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Old 05-06-2013, 10:55 AM   #1
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Putting house up for rent - keep pool or no?


I'm going to be putting our house up for rent here soon. I have a 'permanent' (not Intex style) 15' x 4' pool up. I hear mixed reviews on leaving it up. Some say it's a liability, some say no. Some say let the renter decide. I don't care either way.

What's the general consensus on pools with rental homes?

Thanks.

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Old 05-06-2013, 11:15 AM   #2
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Putting house up for rent - keep pool or no?


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I'm going to be putting our house up for rent here soon. I have a 'permanent' (not Intex style) 15' x 4' pool up. I hear mixed reviews on leaving it up. Some say it's a liability, some say no. Some say let the renter decide. I don't care either way.

What's the general consensus on pools with rental homes?

Thanks.
Noway its a big liability. Not sure how insurance works on owners end when renting.

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Old 05-06-2013, 12:49 PM   #3
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Putting house up for rent - keep pool or no?


Remove it - 100%!!
Way too much liability!
Accidents happen, whether you're there or not!
Even if you have the renter put something in writing -
where they assume responsibility -
talk to your ins. agent.
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Old 05-06-2013, 02:01 PM   #4
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Putting house up for rent - keep pool or no?


Insurance was the first issue that came to my mind too. Not just for them and their offspring but your role with respect to neighborhood kids changes if you are an absentee pool owner too.

And then there is the maintenance issue. It can be hard enough to get a tenant to take care of the yard and I always just paid a gardener so I didn't have to worry about the Cities I lived in fining me. Unless you get really lucky, finding a tenant committed to pool maintenance is really gambling IMO.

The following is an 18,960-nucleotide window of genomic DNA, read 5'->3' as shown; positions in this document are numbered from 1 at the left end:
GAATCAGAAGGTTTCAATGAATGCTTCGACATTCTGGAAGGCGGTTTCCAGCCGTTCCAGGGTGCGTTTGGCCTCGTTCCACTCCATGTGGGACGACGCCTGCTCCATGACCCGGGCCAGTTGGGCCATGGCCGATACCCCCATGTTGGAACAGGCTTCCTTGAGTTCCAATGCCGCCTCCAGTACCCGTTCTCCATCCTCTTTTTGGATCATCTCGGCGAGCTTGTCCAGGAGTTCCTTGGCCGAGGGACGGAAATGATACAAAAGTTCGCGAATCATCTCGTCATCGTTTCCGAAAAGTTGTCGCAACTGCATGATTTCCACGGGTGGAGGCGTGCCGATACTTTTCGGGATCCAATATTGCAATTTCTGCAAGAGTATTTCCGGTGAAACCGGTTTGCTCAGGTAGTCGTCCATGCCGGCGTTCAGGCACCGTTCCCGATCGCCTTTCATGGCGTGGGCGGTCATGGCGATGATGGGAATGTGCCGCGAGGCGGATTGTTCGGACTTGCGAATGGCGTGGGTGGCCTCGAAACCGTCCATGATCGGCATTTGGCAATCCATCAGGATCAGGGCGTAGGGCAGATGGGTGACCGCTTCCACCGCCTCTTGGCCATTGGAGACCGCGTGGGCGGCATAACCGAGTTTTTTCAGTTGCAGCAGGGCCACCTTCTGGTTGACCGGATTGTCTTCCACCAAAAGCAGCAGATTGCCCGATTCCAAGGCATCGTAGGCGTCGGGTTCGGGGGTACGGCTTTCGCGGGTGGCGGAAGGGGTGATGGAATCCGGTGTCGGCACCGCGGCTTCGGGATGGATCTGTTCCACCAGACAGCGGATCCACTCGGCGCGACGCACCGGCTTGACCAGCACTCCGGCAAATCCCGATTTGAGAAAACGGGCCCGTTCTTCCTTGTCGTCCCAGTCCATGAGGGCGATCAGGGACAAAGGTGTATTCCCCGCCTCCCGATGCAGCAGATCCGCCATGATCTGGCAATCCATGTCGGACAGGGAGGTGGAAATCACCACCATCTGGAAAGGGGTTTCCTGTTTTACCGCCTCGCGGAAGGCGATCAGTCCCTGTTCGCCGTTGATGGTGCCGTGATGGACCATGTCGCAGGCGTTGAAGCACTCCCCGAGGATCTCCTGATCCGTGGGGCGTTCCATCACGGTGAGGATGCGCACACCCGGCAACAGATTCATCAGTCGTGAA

Can the thing be moved? Maybe somebody on CL would want it.

I you leave it, make sure an understanding of who cares for it an how is in writing, in the lease. Do make sure your insurance company will extend you liability insurance to cover a tenant responsible for it.
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Old 05-06-2013, 04:24 PM   #5
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Putting house up for rent - keep pool or no?


We considered a pool, but our insurance agent said we needed a million dollar liability policy at a minimum. Did you know that if the pool is fenced, and has a locked cover, if someone breaks in and drowns, you are liable? That is what my agent was telling me.
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Old 05-06-2013, 05:30 PM   #6
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Putting house up for rent - keep pool or no?


Dave,

We just rented out our house for the first time last year. Its good that you are thinking ahead. We researched a bunch of things before we made the decision so I will share them here.

You also need to verify that you can rent it out if you currently have a mortgage - depending on when you got your mortgage some of them now have riders stating that the house cannot be rented.

In addition to the pool, another thing to check on the would be tenants is if they have a dog, you need to know the breed. Pretty much all insurance companies will deny liability coverage if something happens and the dog is of a particular breed.

One of the things we require is renters insurance with a pet rider from our tenants as a part of the lease if they have pets. That way they are first inline. Its not expensive and this benefits them too- if your water heater leaks and their stuff gets wet etc they are covered. Their possessions are not covered under your policy.